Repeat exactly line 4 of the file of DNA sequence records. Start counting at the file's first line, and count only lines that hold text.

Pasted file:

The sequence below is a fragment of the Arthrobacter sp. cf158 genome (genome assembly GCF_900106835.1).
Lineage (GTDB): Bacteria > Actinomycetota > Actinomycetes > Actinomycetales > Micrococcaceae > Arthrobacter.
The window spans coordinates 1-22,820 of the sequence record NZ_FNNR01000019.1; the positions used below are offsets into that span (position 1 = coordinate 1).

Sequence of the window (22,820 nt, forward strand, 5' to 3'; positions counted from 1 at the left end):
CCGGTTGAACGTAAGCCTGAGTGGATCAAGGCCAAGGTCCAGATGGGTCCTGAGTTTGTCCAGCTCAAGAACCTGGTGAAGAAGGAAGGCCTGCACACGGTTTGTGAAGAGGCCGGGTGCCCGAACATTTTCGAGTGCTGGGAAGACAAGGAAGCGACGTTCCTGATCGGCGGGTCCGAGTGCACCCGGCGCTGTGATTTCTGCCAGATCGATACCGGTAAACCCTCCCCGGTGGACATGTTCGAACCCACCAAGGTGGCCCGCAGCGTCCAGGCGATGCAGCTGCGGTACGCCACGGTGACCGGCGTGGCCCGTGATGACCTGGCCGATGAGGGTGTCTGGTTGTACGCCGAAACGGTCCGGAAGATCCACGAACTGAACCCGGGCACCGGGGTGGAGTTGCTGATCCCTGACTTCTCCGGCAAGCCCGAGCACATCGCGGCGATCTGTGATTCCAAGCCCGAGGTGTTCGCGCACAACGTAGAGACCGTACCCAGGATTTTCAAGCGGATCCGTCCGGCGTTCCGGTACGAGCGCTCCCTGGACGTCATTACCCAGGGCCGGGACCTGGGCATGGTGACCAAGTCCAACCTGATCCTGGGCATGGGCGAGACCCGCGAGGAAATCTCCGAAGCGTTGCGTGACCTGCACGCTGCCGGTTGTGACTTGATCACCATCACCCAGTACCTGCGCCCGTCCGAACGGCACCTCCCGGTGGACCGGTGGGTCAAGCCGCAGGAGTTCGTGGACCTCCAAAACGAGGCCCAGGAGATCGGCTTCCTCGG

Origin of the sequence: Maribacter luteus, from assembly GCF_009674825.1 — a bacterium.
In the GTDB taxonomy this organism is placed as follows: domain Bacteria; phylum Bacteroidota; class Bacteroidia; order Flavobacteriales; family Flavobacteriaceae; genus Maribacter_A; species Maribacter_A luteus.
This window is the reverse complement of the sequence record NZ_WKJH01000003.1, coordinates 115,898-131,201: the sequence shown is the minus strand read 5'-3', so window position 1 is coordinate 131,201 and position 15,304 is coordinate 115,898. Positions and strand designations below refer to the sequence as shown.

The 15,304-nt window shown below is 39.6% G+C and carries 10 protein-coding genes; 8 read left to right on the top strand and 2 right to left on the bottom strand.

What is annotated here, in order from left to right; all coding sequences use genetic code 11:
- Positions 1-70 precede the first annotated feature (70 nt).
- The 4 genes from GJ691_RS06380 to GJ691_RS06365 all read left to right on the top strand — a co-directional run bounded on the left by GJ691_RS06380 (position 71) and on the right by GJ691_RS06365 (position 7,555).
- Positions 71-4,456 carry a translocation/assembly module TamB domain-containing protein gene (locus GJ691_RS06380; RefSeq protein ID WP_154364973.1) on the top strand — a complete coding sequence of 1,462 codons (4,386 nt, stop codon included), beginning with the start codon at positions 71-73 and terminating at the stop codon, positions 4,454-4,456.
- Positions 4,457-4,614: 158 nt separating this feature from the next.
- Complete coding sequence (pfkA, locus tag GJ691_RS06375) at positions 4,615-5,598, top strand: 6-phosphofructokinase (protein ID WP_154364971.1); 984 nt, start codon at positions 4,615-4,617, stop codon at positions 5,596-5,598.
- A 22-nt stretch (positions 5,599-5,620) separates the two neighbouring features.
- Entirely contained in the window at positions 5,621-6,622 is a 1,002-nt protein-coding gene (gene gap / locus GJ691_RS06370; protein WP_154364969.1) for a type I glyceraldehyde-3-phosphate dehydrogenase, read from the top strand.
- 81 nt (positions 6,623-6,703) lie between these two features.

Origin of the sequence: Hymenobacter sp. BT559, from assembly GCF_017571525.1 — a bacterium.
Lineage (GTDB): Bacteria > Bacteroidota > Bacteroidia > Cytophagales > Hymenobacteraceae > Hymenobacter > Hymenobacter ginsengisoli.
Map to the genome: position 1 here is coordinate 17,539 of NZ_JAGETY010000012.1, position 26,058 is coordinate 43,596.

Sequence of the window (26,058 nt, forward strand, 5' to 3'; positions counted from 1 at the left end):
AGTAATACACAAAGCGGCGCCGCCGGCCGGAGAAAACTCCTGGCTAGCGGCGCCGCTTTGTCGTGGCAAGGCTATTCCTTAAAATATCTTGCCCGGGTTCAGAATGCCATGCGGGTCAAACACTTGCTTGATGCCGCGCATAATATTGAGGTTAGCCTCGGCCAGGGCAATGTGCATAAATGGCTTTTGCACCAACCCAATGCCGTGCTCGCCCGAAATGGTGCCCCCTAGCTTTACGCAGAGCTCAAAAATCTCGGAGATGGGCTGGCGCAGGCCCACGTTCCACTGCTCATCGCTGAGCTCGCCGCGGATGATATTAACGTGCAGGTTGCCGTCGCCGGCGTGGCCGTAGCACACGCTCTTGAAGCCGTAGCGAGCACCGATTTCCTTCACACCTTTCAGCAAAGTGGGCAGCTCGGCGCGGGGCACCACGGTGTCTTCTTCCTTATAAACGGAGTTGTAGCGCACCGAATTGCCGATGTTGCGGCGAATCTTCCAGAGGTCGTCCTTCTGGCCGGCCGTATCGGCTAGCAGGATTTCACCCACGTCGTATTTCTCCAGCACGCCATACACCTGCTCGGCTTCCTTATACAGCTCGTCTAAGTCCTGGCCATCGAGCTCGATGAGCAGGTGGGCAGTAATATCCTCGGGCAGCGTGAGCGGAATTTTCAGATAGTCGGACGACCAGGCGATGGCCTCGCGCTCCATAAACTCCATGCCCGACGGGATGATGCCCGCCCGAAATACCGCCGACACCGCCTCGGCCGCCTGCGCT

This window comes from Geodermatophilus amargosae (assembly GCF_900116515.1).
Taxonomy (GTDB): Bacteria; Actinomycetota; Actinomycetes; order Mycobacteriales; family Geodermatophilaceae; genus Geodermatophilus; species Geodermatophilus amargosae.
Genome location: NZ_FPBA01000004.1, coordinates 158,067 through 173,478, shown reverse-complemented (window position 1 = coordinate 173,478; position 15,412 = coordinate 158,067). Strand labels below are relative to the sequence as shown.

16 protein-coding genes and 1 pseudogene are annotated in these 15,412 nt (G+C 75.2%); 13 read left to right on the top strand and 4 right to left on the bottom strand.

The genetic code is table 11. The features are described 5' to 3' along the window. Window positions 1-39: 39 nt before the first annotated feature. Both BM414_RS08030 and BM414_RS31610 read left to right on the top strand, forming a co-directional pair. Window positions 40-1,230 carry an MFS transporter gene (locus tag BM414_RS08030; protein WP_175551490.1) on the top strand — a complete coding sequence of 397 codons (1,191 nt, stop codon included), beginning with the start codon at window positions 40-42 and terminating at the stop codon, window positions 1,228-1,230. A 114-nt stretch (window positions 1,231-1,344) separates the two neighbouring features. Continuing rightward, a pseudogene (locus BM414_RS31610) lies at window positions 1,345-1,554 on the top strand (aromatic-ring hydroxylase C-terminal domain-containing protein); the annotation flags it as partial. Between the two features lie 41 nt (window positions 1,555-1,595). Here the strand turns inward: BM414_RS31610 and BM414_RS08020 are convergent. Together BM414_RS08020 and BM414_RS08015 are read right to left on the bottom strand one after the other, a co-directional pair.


Sequence of the window (22,820 nt, forward strand, 5' to 3'; positions counted from 1 at the left end):